Questions like these, that don’t have a clear answer, push you beyond the idea of a generic ‘best practice’ and force you to address the ‘when’ for a particular approach.

To teach wisdom, scenarios that require contextual judgment can be used to mimic experience.

So, with the above as a window into the differences between knowledge, skills and wisdom, below is a cheat sheet to the right methodology for each desired outcome:





How and Why





Mostly readily available on Google, Stack Overflow, Confluence


Often a key criterion in hiring and career progression


Very high

Can be transformative when it’s needed, but it generally isn’t needed on a day-to-day basis


Passive (reading, listening, or watching), aiming at exposure and recall 

Active through trial and error with feedback

Trial and error in different contexts


Videos, books, talks, documentation

On-job or simulated experience

Repeated on-job experience, or simulated contextual experience


Recognition & recall

Plan, create and review in a new way

Improved judgment

When what we need goes beyond knowledge, it’s pretty common for tech leaders to turn to hiring seniors instead of developing the existing team. This is fine as a solution if you also need more bandwidth, but training your current team is often a more sustainable (and effective) option.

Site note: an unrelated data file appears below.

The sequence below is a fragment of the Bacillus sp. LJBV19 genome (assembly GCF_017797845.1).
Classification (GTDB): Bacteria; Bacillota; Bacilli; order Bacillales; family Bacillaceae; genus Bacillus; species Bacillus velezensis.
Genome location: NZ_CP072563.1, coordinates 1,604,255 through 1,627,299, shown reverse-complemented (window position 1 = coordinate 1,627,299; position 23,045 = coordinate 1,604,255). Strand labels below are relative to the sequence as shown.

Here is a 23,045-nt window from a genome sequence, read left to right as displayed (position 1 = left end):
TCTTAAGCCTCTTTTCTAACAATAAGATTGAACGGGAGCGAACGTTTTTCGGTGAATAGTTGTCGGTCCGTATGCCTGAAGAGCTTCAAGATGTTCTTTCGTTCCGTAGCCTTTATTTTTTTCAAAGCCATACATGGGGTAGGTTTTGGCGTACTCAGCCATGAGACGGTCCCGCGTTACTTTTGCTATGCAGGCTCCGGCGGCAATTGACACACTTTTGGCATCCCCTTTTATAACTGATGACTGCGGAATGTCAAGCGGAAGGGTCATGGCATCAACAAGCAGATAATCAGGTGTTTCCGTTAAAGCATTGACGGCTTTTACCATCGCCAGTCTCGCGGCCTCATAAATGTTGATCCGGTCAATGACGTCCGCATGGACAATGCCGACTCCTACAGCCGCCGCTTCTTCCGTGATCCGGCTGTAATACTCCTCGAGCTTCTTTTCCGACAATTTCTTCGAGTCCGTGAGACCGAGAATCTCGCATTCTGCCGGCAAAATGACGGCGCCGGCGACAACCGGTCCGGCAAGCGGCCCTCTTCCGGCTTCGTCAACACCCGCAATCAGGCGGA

Running effective training initiatives

Now that you’ve identified your desired learning outcome (whether you want your team to master knowledge, skills or wisdom) and you know which methodologies will help you get there, you can start to plan your training sessions. As I’ve already done the failing for you in this area, I’m going to share my top tips for getting it right:


One of the worst things you can do in training is cover old ground. Teaching someone something they already know is demotivating, time-wasting, boring and results in no new skills. Time spent understanding the skill profile of your team is well spent to avoid this waste.